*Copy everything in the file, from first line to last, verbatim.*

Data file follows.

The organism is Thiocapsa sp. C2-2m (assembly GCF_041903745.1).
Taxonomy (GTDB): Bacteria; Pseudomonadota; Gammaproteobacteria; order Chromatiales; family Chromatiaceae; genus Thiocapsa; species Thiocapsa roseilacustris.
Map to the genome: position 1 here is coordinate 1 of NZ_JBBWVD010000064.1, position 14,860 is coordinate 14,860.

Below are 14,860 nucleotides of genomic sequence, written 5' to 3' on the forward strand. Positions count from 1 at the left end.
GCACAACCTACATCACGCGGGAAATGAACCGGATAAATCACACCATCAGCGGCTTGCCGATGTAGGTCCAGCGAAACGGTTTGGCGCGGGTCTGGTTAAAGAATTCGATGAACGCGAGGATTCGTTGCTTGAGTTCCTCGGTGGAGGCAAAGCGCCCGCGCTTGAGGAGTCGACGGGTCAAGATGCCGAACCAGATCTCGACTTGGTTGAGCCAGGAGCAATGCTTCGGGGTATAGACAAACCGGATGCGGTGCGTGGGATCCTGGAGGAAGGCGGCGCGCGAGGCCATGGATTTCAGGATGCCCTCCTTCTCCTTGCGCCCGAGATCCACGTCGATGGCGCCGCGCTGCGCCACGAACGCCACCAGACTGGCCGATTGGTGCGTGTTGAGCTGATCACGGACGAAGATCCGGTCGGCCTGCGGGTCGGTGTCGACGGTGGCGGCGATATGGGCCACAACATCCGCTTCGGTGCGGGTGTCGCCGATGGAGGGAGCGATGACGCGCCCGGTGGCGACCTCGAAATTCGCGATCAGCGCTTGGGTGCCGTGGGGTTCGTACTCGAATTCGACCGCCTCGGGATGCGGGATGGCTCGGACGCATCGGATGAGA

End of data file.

The organism is Thiocapsa sp. C2-2m (assembly GCF_041903745.1).
Taxonomy (GTDB): Bacteria; Pseudomonadota; Gammaproteobacteria; order Chromatiales; family Chromatiaceae; genus Thiocapsa; species Thiocapsa roseilacustris.
Map to the genome: position 1 here is coordinate 1 of NZ_JBBWVD010000064.1, position 14,860 is coordinate 14,860.

Below are 14,860 nucleotides of genomic sequence, written 5' to 3' on the forward strand. Positions count from 1 at the left end.
GCACAACCTACATCACGCGGGAAATGAACCGGATAAATCACACCATCAGCGGCTTGCCGATGTAGGTCCAGCGAAACGGTTTGGCGCGGGTCTGGTTAAAGAATTCGATGAACGCGAGGATTCGTTGCTTGAGTTCCTCGGTGGAGGCAAAGCGCCCGCGCTTGAGGAGTCGACGGGTCAAGATGCCGAACCAGATCTCGACTTGGTTGAGCCAGGAGCAATGCTTCGGGGTATAGACAAACCGGATGCGGTGCGTGGGATCCTGGAGGAAGGCGGCGCGCGAGGCCATGGATTTCAGGATGCCCTCCTTCTCCTTGCGCCCGAGATCCACGTCGATGGCGCCGCGCTGCGCCACGAACGCCACCAGACTGGCCGATTGGTGCGTGTTGAGCTGATCACGGACGAAGATCCGGTCGGCCTGCGGGTCGGTGTCGACGGTGGCGGCGATATGGGCCACAACATCCGCTTCGGTGCGGGTGTCGCCGATGGAGGGAGCGATGACGCGCCCGGTGGCGACCTCGAAATTCGCGATCAGCGCTTGGGTGCCGTGGGGTTCGTACTCGAATTCGACCGCCTCGGGATGCGGGATGGCTCGGACGCATCGGATGAGA